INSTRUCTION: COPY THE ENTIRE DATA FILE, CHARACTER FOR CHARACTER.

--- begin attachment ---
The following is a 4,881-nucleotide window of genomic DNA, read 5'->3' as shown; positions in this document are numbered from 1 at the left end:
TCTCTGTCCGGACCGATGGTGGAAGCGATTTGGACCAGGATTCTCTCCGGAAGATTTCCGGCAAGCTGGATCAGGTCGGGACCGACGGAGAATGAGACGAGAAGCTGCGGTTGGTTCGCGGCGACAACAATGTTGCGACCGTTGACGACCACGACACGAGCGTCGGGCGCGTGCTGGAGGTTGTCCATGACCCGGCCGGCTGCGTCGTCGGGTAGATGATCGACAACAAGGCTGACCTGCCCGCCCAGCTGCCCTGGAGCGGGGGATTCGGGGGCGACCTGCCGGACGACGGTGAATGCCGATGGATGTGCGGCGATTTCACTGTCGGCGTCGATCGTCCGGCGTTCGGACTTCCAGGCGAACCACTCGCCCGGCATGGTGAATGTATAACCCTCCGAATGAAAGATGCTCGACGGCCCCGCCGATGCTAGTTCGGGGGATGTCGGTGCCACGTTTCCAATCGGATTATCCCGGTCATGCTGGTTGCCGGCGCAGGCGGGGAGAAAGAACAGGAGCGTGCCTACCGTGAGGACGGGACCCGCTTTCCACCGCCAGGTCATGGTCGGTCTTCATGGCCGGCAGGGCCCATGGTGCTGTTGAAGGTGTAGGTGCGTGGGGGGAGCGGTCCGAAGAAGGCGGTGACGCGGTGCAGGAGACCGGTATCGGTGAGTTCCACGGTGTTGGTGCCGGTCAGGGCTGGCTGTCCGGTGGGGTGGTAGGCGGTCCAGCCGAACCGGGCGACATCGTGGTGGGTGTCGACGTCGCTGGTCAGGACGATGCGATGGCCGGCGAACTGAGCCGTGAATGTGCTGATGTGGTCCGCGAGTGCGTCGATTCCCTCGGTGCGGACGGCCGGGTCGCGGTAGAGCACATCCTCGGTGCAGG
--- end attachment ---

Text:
The following is a 4,881-nucleotide window of genomic DNA, read 5'->3' as shown; positions in this document are numbered from 1 at the left end:
TCTCTGTCCGGACCGATGGTGGAAGCGATTTGGACCAGGATTCTCTCCGGAAGATTTCCGGCAAGCTGGATCAGGTCGGGACCGACGGAGAATGAGACGAGAAGCTGCGGTTGGTTCGCGGCGACAACAATGTTGCGACCGTTGACGACCACGACACGAGCGTCGGGCGCGTGCTGGAGGTTGTCCATGACCCGGCCGGCTGCGTCGTCGGGTAGATGATCGACAACAAGGCTGACCTGCCCGCCCAGCTGCCCTGGAGCGGGGGATTCGGGGGCGACCTGCCGGACGACGGTGAATGCCGATGGATGTGCGGCGATTTCACTGTCGGCGTCGATCGTCCGGCGTTCGGACTTCCAGGCGAACCACTCGCCCGGCATGGTGAATGTATAACCCTCCGAATGAAAGATGCTCGACGGCCCCGCCGATGCTAGTTCGGGGGATGTCGGTGCCACGTTTCCAATCGGATTATCCCGGTCATGCTGGTTGCCGGCGCAGGCGGGGAGAAAGAACAGGAGCGTGCCTACCGTGAGGACGGGACCCGCTTTCCACCGCCAGGTCATGGTCGGTCTTCATGGCCGGCAGGGCCCATGGTGCTGTTGAAGGTGTAGGTGCGTGGGGGGAGCGGTCCGAAGAAGGCGGTGACGCGGTGCAGGAGACCGGTATCGGTGAGTTCCACGGTGTTGGTGCCGGTCAGGGCTGGCTGTCCGGTGGGGTGGTAGGCGGTCCAGCCGAACCGGGCGACATCGTGGTGGGTGTCGACGTCGCTGGTCAGGACGATGCGATGGCCGGCGAACTGAGCCGTGAATGTGCTGATGTGGTCCGCGAGTGCGTCGATTCCCTCGGTGCGGACGGCCGGGTCGCGGTAGAGCACATCCTCGGTGCAGG